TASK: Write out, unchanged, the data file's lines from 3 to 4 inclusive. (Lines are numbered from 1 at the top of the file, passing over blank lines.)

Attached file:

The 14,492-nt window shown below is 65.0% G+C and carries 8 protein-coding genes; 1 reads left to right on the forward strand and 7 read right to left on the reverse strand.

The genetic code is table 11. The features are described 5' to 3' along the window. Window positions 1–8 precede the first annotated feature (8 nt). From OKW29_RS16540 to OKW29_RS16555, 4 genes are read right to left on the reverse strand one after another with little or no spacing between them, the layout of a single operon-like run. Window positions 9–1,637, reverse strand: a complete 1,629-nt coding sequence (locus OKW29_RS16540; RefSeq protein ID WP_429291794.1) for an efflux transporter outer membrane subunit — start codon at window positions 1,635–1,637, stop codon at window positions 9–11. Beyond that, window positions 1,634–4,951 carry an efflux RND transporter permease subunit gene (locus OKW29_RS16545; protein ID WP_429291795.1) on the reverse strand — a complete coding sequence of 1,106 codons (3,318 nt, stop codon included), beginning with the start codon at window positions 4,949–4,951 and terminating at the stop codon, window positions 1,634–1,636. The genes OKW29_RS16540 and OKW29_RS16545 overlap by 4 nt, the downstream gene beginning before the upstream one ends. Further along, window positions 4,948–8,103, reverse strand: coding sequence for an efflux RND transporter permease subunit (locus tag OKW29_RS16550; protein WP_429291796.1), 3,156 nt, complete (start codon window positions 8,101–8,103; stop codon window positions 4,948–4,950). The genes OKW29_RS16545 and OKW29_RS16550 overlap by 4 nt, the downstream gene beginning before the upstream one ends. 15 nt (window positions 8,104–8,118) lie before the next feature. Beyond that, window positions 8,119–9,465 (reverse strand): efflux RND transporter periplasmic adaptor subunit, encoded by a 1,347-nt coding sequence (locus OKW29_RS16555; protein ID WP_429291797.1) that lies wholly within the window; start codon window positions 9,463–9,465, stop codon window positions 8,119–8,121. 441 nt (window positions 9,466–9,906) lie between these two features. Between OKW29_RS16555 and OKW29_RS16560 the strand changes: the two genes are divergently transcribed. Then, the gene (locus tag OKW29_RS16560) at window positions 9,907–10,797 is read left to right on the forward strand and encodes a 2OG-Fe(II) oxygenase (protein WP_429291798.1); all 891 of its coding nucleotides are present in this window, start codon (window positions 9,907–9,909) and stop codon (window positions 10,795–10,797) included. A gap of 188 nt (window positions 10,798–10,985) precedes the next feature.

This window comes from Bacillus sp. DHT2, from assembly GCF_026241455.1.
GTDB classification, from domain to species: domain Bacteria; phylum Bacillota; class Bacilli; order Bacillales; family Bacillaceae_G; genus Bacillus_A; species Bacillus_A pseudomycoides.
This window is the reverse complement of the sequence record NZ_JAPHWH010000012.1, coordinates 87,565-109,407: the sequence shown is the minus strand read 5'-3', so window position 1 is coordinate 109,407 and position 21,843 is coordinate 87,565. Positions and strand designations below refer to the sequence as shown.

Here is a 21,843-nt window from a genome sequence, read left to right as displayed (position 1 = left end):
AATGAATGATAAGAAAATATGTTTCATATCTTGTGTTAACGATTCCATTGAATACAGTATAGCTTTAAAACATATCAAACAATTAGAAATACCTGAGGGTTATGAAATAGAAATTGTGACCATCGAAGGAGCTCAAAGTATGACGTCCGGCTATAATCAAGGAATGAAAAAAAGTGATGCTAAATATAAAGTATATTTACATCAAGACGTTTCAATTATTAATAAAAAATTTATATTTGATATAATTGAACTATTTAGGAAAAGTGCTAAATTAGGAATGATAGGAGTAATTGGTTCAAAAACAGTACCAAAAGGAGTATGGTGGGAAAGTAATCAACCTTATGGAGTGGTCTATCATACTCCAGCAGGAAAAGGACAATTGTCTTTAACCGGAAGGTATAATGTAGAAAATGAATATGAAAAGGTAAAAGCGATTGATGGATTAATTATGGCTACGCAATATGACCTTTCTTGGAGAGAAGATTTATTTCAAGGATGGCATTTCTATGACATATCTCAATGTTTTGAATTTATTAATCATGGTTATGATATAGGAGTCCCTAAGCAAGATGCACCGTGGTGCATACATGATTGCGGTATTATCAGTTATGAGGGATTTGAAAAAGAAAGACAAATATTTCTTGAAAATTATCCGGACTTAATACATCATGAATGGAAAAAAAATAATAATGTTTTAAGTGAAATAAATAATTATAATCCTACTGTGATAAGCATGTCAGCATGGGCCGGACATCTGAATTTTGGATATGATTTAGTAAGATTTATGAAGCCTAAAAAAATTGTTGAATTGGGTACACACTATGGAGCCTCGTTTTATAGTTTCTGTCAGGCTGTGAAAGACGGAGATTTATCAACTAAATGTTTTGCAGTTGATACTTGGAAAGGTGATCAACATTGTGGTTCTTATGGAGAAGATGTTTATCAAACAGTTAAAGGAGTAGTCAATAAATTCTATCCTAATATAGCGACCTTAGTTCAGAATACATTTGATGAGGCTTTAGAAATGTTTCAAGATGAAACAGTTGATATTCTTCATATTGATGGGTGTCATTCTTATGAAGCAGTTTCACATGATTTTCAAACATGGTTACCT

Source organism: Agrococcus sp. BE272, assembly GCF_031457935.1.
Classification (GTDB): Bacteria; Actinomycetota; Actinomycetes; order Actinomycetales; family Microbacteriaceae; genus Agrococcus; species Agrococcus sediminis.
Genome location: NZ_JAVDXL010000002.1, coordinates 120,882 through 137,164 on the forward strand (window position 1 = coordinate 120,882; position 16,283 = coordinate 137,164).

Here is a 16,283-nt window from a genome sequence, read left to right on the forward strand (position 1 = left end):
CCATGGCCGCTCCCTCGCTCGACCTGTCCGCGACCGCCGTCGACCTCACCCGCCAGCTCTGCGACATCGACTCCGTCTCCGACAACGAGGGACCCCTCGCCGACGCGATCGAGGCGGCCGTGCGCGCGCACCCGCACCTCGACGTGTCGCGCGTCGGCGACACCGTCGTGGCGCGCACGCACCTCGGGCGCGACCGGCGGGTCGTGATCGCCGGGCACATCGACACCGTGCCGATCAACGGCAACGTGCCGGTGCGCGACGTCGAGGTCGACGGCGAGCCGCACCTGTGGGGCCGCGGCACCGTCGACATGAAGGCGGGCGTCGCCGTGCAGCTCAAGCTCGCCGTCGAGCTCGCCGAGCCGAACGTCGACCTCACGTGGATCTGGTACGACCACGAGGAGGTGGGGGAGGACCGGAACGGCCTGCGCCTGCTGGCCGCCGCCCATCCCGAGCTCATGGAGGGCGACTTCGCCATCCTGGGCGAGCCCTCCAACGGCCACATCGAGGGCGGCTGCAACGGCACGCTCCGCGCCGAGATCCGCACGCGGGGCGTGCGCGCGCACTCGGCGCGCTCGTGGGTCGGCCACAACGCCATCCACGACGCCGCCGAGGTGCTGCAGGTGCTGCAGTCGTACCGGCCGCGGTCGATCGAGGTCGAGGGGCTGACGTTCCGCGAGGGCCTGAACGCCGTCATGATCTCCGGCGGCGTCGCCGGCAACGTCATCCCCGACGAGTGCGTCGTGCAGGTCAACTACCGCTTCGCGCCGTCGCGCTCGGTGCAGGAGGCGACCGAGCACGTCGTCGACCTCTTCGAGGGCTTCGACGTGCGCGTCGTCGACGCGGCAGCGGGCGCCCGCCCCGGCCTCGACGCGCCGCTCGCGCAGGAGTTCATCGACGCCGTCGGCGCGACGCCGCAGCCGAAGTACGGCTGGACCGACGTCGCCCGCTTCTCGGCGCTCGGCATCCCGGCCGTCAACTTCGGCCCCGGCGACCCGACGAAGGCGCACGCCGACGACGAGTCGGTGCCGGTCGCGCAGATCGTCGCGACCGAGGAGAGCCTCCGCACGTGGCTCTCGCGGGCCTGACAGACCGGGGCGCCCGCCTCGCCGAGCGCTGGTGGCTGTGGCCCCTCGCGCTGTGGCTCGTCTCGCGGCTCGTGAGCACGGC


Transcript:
This window comes from Bacillus sp. DHT2, from assembly GCF_026241455.1.
GTDB classification, from domain to species: domain Bacteria; phylum Bacillota; class Bacilli; order Bacillales; family Bacillaceae_G; genus Bacillus_A; species Bacillus_A pseudomycoides.